To arrive at personalized diet-related tools, P&P not only focuses on end-users but also on stakeholders (e.g., health and nutrition professionals, commercial firms, government bodies). We investigate underlying values that play a role for different stakeholders; uncovering values provides insight into how people wish to live their lives and what matters most to them. Stakeholder values and any potential tensions between co-existing values need to be taken into account in the design of interventions. In part, the focus needs to be on the worth that is created for different parties [124]. For example, for users there could be worth in having to spend less time on their diet, while for health and nutrition professionals a better insight into the nutritional needs of different target groups could be of interest. However, stakeholders’ internal values also need to be taken into account, such as the need for privacy, or being able to autonomously decide about food intake [124]. We feel that adopting a multi-stakeholder, value-based approach is crucial to arrive at tools that can be seamlessly integrated into people’s daily lives for long-term use, and that will be supported by the ecosystem of stakeholders involved.
To achieve personalized technology-assisted dietary interventions, supporting technologies need access to relevant data on the individual. This implies that individuals have to be willing to engage in an information exchange process with the diet-coaching app [125]. People have to share personal, often sensitive information with the app, which induces (perceived) privacy risks for users in order to receive tailored advice. Therefore, the use of user-documented food consumption data also raises specific legal and ethical challenges [22]. The trade-off between the perceived personal benefit of this advice and the perceived privacy risk of sharing personal information will affect whether or not users adopt the diet-coaching app [125,126]. Therefore in developing apps to facilitate personalized advice, characteristics such as the type, amount and sensitivity of personal information disclosed, advice scope (e.g., personal diet plan, personalized shopping list, religious taboos, personal allergies), the trustworthiness of the communication channel, business model, and service provider need are to be taken into account [125,127].
Nowadays, technology advances rapidly which results in new technological opportunities to improve dietary behavior assessment and intervention. However, it also brings along new challenges. Due to the rapid technological evolution, it is difficult to stay up-to-date. New quickly becomes outdated. To ensure the quality of the tools we develop, we focus on techniques that have been proven effective in either dietary assessment or dietary behavior change. We do not attempt to develop new techniques but implement existing techniques. To further ensure the accuracy and effectiveness of the tools, thorough evaluation is an important aspect of the developmental process.

8. Conclusions

Technological innovations offer the opportunity to improve dietary behavior assessment and interventions. Moreover, they enable targeted dietary behavior interventions, tailored to individuals, specific target groups or situations (e.g., during food shopping). Advanced image and video processing in combination with AI and machine learning techniques will be explored to improve current dietary behavior measures and to reduce registration burden and improve accuracy. Integration of conversational agents (i.e., chatbots, avatars) and game elements in existing systems such as Traqq show promise in tailoring dietary behavior coaching to improve engagement. Finally, targeted dietary behavior interventions can be improved by integrating behavior change techniques and tailoring to the individual, target group, or situation. Utilization of these technological innovations in dietary behavior assessment and interventions has the potential to significantly improve the healthiness of individuals’ eating behaviors.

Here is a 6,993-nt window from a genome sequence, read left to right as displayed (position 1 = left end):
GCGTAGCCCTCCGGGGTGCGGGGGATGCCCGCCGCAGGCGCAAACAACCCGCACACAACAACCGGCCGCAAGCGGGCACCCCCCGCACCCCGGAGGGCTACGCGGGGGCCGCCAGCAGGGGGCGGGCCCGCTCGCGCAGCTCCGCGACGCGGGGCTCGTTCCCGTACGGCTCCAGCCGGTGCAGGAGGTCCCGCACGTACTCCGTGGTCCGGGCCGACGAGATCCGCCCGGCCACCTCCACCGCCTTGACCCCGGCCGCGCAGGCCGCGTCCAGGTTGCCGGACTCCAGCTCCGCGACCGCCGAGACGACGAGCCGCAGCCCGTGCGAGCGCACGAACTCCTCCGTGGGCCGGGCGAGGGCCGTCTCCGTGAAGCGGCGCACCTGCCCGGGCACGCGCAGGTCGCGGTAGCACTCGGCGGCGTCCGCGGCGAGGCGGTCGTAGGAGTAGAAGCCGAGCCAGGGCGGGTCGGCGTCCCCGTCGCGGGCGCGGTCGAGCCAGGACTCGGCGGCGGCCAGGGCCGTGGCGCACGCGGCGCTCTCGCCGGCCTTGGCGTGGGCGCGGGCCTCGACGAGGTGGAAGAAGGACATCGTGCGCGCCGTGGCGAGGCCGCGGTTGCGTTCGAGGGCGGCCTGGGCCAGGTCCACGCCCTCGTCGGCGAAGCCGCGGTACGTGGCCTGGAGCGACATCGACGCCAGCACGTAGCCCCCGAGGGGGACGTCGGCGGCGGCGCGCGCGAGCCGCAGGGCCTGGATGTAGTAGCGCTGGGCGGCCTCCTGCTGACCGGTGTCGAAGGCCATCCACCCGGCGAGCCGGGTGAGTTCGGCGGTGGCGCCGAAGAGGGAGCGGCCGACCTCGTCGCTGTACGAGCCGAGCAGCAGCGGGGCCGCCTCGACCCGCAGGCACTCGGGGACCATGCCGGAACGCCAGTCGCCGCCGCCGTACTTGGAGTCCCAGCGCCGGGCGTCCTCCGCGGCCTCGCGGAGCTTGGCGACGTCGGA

Author Contributions

Conceptualization, D.A.L., E.M.B.-B.; writing—original draft preparation, D.A.L., M.P.L. and E.M.B.-B.; writing—review and editing, D.A.L., M.P.L., G.C., E.J.V.L., A.R.H.F., R.A.J.d.V., J.A.M.H., M.S., E.d.V., M.B.-d.V., S.P., X.R., K.d.G., Y.L., E.J.M.F. and E.M.B.-B.; visualization, D.A.L., M.P.L. and E.M.B.-B.; funding acquisition, A.R.H.F., E.d.V., K.d.G. and E.J.M.F. All authors have read and agreed to the published version of the manuscript.


This research is funded by the 4 Dutch Technical Universities, 4TU—Pride and Prejudice program (4TU-UIT-346).

Institutional Review Board Statement

Not applicable.

Informed Consent Statement

Not applicable.

Data Availability Statement

Not applicable.

Conflicts of Interest

The authors declare no conflict of interest.


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Figure 1. Overview of P&P efforts on technology driven dietary behavior assessment, and personalized interventions and coaching.
Figure 1. Overview of P&P efforts on technology driven dietary behavior assessment, and personalized interventions and coaching.
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MDPI and ACS Style

Lucassen, D.A.; Lasschuijt, M.P.; Camps, G.; Van Loo, E.J.; Fischer, A.R.H.; de Vries, R.A.J.; Haarman, J.A.M.; Simons, M.; de Vet, E.; Bos-de Vos, M.; et al. Short and Long-Term Innovations on Dietary Behavior Assessment and Coaching: Present Efforts and Vision of the Pride and Prejudice Consortium. Int. J. Environ. Res. Public Health 2021, 18, 7877.

AMA Style

Lucassen DA, Lasschuijt MP, Camps G, Van Loo EJ, Fischer ARH, de Vries RAJ, Haarman JAM, Simons M, de Vet E, Bos-de Vos M, et al. Short and Long-Term Innovations on Dietary Behavior Assessment and Coaching: Present Efforts and Vision of the Pride and Prejudice Consortium. International Journal of Environmental Research and Public Health. 2021; 18(15):7877.

Chicago/Turabian Style

Lucassen, Desiree A., Marlou P. Lasschuijt, Guido Camps, Ellen J. Van Loo, Arnout R. H. Fischer, Roelof A. J. de Vries, Juliet A. M. Haarman, Monique Simons, Emely de Vet, Marina Bos-de Vos, and et al. 2021. "Short and Long-Term Innovations on Dietary Behavior Assessment and Coaching: Present Efforts and Vision of the Pride and Prejudice Consortium" International Journal of Environmental Research and Public Health 18, no. 15: 7877.